Thin Lizzy’s Phil Lynott ranks alongside Paul Rodgers, Steven Tyler, and the aforementioned Axl Rose on my Mount Rushmore of rock frontmen. The combination of Lynott’s soothing, soulful vocals and his inherent songwriting ability contributed to my initial attraction to Thin Lizzy, and with the passage of time, my affinity for the band has only grown stronger. Despite never addressing it publicly, anxiety is something I grapple with daily and is often remedied by the calming inflection of Phil Lynott’s voice.
Though it first appeared on 1977’s Bad Reputation, my first exposure to “Southbound,” a favorite Thin Lizzy deep cut, came via Live and Dangerous. I often turn to “Southbound,” a captivating and contemplative piece, in dire times, and it never ceases to recalibrate my mind when I’m in need of reflection or clarity. Apart from that, I consider Live and Dangerous to be one of the greatest live rock albums ever recorded, perfectly encapsulating Thin Lizzy’s musical DNA.
Boston – Boston (1976)
“Well, I’m takin’ my time, I’m just movin’ along
You’ll forget about me after I’ve been gone“
It is worth noting that those two lines are among my favorites in all of music for their symbolic meaning in my life. My journey to find my calling in this world has taken me many years, and no, I don’t expect people to remember me after I’m gone. However, I strive to make a meaningful impact here and now.
Going back to my adolescence, when I would glare out the window on long car rides lost in thought – slowly bobbing my head to the beat emanating from my iPod as my earphones vibrated – Boston’s self-titled debut was another album I listened to regularly. If only for a moment, Boston teleported me back to simpler times, erasing all my troubles and worries. Moreover, it’s an album that I consider synonymous with my parents, the bedrock of love and support in my life.
Anyway, let’s get back to the memories of a young Andrew listening to Boston on his iPod. My dreams were never clear to me at a young age, but for some reason, when Brad Delp sang, “I’ve got to keep on chasin’ a dream,” on “Foreplay/Long Time,” it resonated with me. As I said, I didn’t know what that dream was back then per se – I do now – but in that moment, those immortal words inspired hope and optimism into a young kid, giving me the feeling that I could do anything. Whenever I hear “More Than A Feeling,” I am instantly transported back to those seemingly endless summer nights in high school, when my friends and I would drive around with the windows down free and without a care in the world. Moments that I’ll cherish forever.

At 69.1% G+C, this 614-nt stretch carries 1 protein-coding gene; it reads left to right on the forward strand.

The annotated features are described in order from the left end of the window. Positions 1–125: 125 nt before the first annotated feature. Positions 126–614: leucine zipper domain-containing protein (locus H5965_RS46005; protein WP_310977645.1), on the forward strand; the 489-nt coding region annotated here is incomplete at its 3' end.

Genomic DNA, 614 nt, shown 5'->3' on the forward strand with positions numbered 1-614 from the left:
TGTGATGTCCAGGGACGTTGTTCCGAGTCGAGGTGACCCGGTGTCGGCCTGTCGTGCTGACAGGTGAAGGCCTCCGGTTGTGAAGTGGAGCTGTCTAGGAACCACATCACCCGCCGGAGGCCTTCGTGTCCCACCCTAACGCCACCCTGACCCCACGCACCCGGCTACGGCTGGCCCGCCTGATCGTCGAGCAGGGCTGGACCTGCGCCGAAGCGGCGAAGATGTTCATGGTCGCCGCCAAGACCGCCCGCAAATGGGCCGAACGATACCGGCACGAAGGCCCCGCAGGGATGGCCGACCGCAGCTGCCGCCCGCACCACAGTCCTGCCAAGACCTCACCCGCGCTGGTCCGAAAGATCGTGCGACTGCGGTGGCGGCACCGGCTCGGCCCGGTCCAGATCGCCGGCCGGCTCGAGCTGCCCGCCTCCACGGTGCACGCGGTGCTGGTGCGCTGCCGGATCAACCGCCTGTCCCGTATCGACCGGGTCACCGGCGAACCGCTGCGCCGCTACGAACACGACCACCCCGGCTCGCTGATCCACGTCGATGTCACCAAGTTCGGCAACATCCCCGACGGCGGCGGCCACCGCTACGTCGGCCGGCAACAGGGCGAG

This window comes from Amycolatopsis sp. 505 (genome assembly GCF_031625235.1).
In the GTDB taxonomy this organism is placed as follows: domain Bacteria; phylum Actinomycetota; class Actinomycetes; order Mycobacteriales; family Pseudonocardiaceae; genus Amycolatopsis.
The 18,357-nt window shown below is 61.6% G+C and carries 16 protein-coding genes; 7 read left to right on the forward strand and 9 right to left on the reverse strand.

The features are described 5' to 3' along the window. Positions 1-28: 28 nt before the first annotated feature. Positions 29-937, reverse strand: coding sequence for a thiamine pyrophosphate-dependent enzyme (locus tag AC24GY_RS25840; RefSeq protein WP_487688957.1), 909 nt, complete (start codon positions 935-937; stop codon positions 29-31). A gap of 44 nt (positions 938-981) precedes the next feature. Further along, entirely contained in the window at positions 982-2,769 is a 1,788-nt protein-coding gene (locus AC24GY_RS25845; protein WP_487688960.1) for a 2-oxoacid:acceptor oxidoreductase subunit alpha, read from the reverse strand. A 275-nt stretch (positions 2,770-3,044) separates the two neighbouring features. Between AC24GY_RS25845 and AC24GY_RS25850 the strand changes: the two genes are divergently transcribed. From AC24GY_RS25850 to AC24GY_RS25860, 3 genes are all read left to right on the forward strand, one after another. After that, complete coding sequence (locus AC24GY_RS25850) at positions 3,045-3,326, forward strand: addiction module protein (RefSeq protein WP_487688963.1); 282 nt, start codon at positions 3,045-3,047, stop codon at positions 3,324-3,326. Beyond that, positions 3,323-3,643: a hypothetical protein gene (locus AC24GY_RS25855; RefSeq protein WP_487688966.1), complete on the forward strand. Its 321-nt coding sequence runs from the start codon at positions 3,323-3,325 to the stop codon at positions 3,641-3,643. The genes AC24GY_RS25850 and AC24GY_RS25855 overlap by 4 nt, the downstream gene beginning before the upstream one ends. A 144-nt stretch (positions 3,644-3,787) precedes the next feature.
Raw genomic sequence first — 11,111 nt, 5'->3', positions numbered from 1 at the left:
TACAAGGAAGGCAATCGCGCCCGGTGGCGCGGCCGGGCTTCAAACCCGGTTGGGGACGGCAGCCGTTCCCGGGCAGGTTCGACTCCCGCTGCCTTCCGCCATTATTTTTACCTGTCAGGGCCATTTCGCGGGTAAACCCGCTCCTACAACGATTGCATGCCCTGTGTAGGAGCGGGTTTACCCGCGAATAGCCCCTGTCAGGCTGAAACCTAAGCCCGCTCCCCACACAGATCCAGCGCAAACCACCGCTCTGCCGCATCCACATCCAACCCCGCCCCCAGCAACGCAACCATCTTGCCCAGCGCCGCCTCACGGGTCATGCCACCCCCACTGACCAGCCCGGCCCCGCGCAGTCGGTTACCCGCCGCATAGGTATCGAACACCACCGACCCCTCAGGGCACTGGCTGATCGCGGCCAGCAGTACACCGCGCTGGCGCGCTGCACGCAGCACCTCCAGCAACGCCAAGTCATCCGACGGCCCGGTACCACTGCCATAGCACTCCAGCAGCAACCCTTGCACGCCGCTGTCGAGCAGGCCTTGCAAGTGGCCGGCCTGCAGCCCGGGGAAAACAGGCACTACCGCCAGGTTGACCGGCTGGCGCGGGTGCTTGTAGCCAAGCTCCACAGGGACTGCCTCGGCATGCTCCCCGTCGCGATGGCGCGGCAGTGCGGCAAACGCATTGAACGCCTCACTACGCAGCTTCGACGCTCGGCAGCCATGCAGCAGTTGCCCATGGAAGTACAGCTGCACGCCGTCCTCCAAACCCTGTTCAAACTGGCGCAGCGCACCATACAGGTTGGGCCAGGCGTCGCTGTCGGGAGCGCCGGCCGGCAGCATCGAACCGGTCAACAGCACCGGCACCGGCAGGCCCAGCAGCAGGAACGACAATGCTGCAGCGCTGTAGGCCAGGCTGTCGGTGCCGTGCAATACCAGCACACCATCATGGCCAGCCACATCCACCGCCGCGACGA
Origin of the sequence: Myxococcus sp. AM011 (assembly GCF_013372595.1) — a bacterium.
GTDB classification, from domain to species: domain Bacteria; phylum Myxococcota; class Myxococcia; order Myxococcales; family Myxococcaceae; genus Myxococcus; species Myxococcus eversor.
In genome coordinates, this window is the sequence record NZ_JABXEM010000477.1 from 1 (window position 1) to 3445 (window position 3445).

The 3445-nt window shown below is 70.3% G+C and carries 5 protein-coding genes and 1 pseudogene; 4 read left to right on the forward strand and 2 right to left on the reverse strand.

Chicago– Chicago (1970)
“Feeling like I ought to sleep
Spinning room is sinking deep
Searching for something to say
Waiting for the break of day“
Originally, I planned to include Chicago Transit Authority, but Chicago features songs such as “25 or 6 to 4,” “Make Me Smile,” and “Colour My World” that are even more meaningful to me.
I couldn’t have been more than 12 years old when my sisters and I gifted my dad a Chicago CD to play in his car, as an alternative to counter the redundancy of the radio. At that age, I had no idea what Chicago sounded like, but seeing the excitement and gratitude on my dad’s face at our sentiment was enough to pique my interest. Despite some of the details being rather vague, I vividly recall my dad tapping into his intrinsic drumming prowess, profusely battering the steering wheel during “25 or 6 to 4” and playing the CD front-to-back whenever we were in the car. It also added another dimension to our relationship, allowing us to bond over music. “Make Me Smile” is another song on the album that holds significance for me, as I can recall many weekends traveling to our next adventure with Chicago playing in the background. In retrospect, his album not only broadened my musical horizons, but subconsciously strengthened my relationship with my father as well.
Britny Fox – Britny Fox (1988)
“In the morning sun, I see your face
I can feel your love and your embrace“
I credit my parents for instilling in me an indomitable work ethic and steadfast determination, but I also feel partially indebted to the city of Philadelphia – where I was born and raised – for shaping me into who I am today. You see, the city of Brotherly Love doesn’t pull any punches, nor does it reward mediocrity, but rather demands a blue-collar mindset and an unwavering spirit of perseverance. Through my upbringing, I became accustomed to these principles at an early age. Consequently, I was deeply enamored by Britny Fox, a Philadelphia-based quartet that overcame considerable odds to ascend to prominence in a genre dominated by west coast acts.
Due to my understanding of what was required to succeed as an east coast hard rock act in the late 1980s, I probably have a greater appreciation and admiration for Britny Fox than most. As a matter of fact, once I discovered the band’s gold-charting self-titled debut, it rarely left my CD player. From the piercing snarl of Dean Davidson to the thunderous drumming of Johnny Dee to the tasteful soloing of Michael Kelly Smith, Britny Fox portrays a distinctly east coast vibe infused with passion, energy, and a discernible sense of urgency.
At my highest and lowest points, Kelly Smith’s solos – many of which are songs in and of themselves – have been a source of inspiration and comfort throughout my life. As fate would have it, I now consider Kelly Smith a dear friend and one of the most genuine human beings I’ve ever had the pleasure of meeting.
– Andrew Daly (@vwmusicrocks) is the Editor-in-Chief for www.vwmusicrocks.com and may be reached at email@example.com & Andrew DiCecco (@ADiCeccoNFL) is the Senior Editor and may be reached at firstname.lastname@example.org.